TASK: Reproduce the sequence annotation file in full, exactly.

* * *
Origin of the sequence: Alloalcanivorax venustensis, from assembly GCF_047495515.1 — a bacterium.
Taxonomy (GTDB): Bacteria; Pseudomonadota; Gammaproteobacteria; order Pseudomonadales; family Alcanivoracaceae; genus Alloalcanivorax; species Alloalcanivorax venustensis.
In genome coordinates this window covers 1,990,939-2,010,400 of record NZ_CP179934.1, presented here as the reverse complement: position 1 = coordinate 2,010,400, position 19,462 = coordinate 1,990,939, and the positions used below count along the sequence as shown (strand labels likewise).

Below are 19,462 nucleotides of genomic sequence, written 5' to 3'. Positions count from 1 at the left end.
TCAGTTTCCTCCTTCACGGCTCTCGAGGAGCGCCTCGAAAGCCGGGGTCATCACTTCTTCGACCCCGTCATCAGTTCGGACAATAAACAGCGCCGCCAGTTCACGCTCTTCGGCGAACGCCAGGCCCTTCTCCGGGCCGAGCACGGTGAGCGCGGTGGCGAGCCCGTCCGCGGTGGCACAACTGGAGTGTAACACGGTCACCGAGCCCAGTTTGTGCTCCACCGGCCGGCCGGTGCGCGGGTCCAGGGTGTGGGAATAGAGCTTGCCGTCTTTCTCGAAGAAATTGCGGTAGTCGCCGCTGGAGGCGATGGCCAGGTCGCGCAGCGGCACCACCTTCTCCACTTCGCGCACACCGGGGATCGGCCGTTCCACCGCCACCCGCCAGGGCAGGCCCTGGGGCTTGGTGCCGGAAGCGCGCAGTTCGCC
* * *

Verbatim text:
Origin of the sequence: Alloalcanivorax venustensis, from assembly GCF_047495515.1 — a bacterium.
Taxonomy (GTDB): Bacteria; Pseudomonadota; Gammaproteobacteria; order Pseudomonadales; family Alcanivoracaceae; genus Alloalcanivorax; species Alloalcanivorax venustensis.
In genome coordinates this window covers 1,990,939-2,010,400 of record NZ_CP179934.1, presented here as the reverse complement: position 1 = coordinate 2,010,400, position 19,462 = coordinate 1,990,939, and the positions used below count along the sequence as shown (strand labels likewise).

Below are 19,462 nucleotides of genomic sequence, written 5' to 3'. Positions count from 1 at the left end.
TCAGTTTCCTCCTTCACGGCTCTCGAGGAGCGCCTCGAAAGCCGGGGTCATCACTTCTTCGACCCCGTCATCAGTTCGGACAATAAACAGCGCCGCCAGTTCACGCTCTTCGGCGAACGCCAGGCCCTTCTCCGGGCCGAGCACGGTGAGCGCGGTGGCGAGCCCGTCCGCGGTGGCACAACTGGAGTGTAACACGGTCACCGAGCCCAGTTTGTGCTCCACCGGCCGGCCGGTGCGCGGGTCCAGGGTGTGGGAATAGAGCTTGCCGTCTTTCTCGAAGAAATTGCGGTAGTCGCCGCTGGAGGCGATGGCCAGGTCGCGCAGCGGCACCACCTTCTCCACTTCGCGCACACCGGGGATCGGCCGTTCCACCGCCACCCGCCAGGGCAGGCCCTGGGGCTTGGTGCCGGAAGCGCGCAGTTCGCC